Success of web-based intervention in mobilizing inactive patients marginal

A study published this week in the Journal for Medical Internet Research found that motivated inactive individuals can improve their level of physical activity using a website containing tailored advice, though they were only a small segment of the research group.

More than 12,000 sedentary participants were recruited as part of a nationwide eHealth survey, then divided into an intervention group who would have access to the website (6,055 people) and a control group (6,232).

The advice for activity fell into three categories: everyday activity, fitness training, and strength training. Participants over 60, in particular, were advised on the importance of strength training. They were urged to set goals and monitor their progress.

Aside from a page where a physiotherapist answered questions, the site was fully automated. Questionnaires were sent out at three and six month intervals, and a subgroup of 1,190 people underwent health exams after three months.

However, less than 22 percent of the participants logged on to the website once, and only 7 percent logged on frequently. No difference was found between the website and control groups at the three- and six-month follow-ups, according to the study's authors.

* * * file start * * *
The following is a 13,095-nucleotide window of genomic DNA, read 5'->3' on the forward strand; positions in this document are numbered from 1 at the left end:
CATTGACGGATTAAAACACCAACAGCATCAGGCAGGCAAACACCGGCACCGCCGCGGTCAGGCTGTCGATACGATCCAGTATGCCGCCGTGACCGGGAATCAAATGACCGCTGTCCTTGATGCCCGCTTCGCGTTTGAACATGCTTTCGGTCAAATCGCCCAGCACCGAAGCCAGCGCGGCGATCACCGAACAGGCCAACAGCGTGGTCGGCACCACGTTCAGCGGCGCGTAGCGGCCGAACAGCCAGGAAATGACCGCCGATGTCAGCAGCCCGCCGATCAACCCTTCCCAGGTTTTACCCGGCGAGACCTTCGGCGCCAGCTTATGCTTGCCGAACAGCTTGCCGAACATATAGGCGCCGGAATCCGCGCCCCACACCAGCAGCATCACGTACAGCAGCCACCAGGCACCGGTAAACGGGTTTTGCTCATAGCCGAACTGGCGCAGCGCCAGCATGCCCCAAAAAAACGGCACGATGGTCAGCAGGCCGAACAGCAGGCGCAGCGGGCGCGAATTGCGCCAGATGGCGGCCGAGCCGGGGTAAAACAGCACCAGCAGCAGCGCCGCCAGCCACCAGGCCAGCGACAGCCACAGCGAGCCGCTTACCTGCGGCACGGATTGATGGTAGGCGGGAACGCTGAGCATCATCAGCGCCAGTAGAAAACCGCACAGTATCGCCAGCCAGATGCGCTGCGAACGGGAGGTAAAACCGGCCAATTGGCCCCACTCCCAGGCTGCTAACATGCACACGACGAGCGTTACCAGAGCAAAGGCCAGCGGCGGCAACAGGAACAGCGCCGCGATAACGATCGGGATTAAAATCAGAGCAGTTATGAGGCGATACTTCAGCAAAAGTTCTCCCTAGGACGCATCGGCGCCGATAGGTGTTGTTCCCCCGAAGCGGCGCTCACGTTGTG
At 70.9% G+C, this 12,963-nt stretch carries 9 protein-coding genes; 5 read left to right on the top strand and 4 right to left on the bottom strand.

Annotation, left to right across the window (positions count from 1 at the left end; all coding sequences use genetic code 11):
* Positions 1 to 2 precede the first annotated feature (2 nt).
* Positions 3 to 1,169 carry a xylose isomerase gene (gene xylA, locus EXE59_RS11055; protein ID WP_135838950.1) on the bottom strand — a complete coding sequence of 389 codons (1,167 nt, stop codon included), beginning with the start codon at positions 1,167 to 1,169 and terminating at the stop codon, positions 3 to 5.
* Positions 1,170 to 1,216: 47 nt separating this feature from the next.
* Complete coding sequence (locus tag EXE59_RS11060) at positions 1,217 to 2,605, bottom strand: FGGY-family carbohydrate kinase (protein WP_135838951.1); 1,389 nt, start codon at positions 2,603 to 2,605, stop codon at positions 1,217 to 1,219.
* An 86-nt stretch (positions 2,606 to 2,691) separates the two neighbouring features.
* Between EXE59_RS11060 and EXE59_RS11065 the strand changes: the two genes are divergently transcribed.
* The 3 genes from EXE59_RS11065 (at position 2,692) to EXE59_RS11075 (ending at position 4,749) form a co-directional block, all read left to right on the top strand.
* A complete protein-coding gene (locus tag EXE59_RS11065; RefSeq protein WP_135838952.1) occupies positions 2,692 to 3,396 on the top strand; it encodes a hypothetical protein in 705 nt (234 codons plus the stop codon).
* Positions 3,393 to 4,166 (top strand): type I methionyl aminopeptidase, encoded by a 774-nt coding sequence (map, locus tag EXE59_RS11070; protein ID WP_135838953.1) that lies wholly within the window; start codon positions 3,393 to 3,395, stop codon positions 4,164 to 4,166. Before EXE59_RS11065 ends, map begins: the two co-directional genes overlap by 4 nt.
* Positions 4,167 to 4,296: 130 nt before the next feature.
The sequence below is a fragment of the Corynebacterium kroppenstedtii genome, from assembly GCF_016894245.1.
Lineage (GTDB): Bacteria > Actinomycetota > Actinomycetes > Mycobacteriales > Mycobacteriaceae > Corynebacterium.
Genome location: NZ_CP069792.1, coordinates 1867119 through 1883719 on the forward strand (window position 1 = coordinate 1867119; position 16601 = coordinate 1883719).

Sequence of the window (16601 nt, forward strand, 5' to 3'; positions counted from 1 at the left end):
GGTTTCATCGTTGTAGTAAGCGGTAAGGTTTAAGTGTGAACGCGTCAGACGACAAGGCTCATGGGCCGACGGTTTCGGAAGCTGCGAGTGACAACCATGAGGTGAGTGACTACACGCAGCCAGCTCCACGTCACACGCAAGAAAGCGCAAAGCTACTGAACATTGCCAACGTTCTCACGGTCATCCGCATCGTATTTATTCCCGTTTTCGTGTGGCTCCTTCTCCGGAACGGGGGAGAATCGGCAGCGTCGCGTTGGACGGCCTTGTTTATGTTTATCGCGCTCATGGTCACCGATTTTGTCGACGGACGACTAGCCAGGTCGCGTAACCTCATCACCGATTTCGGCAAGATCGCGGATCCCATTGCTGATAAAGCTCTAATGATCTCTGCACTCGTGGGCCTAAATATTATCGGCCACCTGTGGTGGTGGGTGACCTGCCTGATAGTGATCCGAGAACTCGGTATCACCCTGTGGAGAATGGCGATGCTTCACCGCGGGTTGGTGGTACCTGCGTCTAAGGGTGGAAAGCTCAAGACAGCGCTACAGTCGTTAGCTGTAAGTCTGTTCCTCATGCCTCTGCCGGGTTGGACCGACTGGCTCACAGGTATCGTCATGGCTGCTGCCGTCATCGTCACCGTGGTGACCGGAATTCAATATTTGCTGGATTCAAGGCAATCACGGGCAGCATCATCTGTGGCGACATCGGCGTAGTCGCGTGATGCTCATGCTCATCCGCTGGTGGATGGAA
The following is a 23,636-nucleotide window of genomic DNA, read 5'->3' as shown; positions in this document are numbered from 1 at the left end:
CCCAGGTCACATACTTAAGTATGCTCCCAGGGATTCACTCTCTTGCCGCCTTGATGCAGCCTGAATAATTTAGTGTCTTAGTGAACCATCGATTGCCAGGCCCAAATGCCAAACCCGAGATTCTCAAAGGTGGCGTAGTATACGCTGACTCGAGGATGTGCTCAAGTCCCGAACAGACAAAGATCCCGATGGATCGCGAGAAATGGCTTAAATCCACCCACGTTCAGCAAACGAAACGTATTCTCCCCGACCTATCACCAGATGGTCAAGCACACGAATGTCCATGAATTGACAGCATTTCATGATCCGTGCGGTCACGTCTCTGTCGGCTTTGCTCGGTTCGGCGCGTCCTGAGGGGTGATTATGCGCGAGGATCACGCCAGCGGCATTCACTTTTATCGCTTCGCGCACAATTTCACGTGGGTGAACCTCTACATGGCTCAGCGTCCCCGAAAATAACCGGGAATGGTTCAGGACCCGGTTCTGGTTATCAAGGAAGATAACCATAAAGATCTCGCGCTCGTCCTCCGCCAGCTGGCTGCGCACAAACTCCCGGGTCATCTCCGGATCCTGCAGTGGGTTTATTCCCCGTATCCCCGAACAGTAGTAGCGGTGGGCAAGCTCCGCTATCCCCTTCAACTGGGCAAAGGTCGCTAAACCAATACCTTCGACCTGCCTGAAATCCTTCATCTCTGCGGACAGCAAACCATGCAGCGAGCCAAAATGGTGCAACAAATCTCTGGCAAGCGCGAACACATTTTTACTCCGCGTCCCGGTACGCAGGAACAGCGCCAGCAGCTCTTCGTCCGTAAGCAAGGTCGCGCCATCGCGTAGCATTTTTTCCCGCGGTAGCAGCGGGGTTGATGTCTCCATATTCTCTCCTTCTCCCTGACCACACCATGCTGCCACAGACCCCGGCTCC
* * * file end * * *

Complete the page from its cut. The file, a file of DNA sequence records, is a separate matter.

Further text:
By dividing website users into three groups according to their use (no log-on, log-on once, and log-on more than once), however, a significant difference in total and leisure-time physical activity was found, though the follow-up exams found no significant improvements in measures of health and fitness. Among those who logged on to the website, just over 31 percent said it helped them increase their activity levels.

The study emphasized the basic question of how to motivate people to be more active. Among the strategies tried lately: Kaiser members can earn cash by losing weight and keeping it off. Blue Cross Blue Shield of Minnesota, meanwhile, encourages shoppers to park in the farthest spaces from the mall.

In a recent study published in the Journal of Physiology, Mayo Clinic researchers said that inactivity is a medical condition that should be treated as such. Cleveland Clinic's wellness program for employees, with rules against smoking and a ban on sugared drinks, has been one of the most successful, yet controversial, efforts to keep patients healthy.

To learn more:
- read the research


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